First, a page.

White Bread Media.

The successes of multiculturalism in some media channels are evident but the world still has a long battle ahead to minimise the domination of white bread media. An obvious point being made is that due to media’s social, cultural and political role a moral panic regarding ethnic minorities can be sparked that leads to community tensions and contributing to racism in Australia (Dreher, 2014). This can be a problem when tensions in the area already exist, for example the Cronulla riots in 2005 was inflamed by local media outlets especially radio host Allen Jones who “encouraged violence and brutality” (Dreher, 2014).

The Australian media landscape is indeed highly diverse, but subtle incidences of white domination can be seen in the media that often tend to go unnoticed unlike that of the Cronulla riots racism slurs. Often in television series and movies the cast is predominately white cast members. Think about magazines seen on the shelves of supermarkets. When was the last time an individual of colour was seen on the front cover of popular Australian magazines, let alone a spread on the inside? The fashion industry often goes unnoticed when thinking about white bread media, but perhaps are the biggest offenders of all. The fashion industry bluntly admits “black girls don’t sell.” Ruby Hamad’s recent article titled ‘Why the World still Favours White Models,’ details examples of white bread media occurring in the fashion industry. There is evidence of non-white models in fashion magazines but they are merely used as local peasants to the area, chauffers or “props.”

Media channels have been accused of using tokenism. Tokenism is a technique used to cover the media outlet to ensure it applies with anti-racism policies. When really an ethnic minority can only be seen once or used sparingly which does not fix the problem of diversity in the media and places an immense amount of pressure on that one individual representative. An example of this could be seen in the Victoria’s Secret modelling world. Black model Chanel Iman was let go after being told they “have already found one black girl, we don’t need you anymore.” This statement also included in Hamad’s article is largely tokenistic.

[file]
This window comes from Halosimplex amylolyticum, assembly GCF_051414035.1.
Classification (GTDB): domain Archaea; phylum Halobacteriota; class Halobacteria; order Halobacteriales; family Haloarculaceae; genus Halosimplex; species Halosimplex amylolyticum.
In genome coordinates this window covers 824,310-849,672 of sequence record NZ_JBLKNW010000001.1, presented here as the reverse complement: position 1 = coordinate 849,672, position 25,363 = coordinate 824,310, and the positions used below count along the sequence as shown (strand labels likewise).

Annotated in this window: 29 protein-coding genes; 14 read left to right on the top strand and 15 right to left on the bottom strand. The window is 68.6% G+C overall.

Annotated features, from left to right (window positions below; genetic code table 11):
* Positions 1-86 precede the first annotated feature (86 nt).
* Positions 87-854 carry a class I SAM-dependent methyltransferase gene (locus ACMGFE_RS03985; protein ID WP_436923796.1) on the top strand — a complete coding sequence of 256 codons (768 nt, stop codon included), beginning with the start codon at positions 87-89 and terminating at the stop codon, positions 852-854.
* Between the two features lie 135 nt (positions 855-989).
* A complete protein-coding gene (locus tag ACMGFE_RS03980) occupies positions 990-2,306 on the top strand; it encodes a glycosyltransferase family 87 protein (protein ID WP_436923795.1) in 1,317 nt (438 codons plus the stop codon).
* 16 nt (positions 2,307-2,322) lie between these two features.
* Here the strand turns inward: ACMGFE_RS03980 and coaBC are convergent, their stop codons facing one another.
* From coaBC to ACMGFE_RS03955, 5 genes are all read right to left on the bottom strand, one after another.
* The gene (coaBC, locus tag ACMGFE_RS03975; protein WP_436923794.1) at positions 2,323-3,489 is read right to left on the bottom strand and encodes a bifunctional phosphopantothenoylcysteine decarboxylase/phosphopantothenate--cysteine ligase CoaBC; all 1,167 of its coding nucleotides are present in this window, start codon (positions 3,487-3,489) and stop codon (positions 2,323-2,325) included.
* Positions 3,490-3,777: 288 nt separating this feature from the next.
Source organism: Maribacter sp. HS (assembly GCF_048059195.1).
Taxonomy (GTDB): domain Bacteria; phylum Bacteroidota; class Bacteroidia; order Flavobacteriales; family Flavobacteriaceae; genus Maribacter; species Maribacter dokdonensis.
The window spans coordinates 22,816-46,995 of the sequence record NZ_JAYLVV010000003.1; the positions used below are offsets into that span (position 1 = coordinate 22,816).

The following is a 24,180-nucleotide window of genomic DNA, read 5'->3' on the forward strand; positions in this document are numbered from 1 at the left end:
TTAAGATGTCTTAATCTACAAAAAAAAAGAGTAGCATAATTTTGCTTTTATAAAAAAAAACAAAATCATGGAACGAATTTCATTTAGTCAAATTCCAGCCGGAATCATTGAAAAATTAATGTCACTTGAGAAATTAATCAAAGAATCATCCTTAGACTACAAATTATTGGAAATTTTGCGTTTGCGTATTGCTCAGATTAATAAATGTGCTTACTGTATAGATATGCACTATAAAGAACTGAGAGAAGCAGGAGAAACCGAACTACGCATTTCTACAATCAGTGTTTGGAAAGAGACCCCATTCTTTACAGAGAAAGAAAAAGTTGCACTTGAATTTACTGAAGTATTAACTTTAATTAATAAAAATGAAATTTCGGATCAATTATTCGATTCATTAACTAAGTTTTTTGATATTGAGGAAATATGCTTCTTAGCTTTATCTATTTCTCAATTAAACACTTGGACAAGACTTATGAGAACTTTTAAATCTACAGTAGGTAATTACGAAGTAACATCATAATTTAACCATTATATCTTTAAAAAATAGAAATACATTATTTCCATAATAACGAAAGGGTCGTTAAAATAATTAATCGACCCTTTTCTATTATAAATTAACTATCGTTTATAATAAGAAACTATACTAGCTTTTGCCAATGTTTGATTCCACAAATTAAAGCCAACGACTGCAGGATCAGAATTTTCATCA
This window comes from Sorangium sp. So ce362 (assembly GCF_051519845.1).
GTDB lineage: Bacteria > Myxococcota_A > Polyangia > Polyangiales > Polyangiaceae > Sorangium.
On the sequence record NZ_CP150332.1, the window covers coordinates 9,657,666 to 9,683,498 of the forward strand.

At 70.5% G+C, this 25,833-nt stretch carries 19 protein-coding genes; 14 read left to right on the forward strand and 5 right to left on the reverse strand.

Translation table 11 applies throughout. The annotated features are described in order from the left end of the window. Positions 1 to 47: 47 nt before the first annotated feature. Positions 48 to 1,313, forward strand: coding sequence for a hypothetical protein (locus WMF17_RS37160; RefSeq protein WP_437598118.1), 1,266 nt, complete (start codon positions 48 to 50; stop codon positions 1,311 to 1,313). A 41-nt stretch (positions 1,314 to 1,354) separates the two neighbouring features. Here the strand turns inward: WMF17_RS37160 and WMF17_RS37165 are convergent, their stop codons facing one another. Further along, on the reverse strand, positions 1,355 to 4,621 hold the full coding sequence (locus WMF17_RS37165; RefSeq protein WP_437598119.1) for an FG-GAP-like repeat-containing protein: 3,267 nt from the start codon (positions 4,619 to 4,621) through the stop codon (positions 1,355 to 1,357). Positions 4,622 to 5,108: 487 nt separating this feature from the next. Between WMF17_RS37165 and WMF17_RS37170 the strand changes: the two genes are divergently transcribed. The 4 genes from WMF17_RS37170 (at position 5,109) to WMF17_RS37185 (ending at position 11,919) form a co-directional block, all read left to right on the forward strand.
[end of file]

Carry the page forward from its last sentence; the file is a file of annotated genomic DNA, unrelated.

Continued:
Although media outlets such as SBS and ABC Australia are largely multicultural and diverse, some forms of media such as the magazine and fashion industry still show signs of being white bread media.       Lauren Northover


References –

Dreher, T. (forthcoming 2014), ‘White Bread Media,’ in the media and communications in Australia, S. Cunningham and S. Turnbull, Allen and Unwin.

Hamad, R. 2013, ‘Why the World still Favours White Models,’ Daily Life, Australia.



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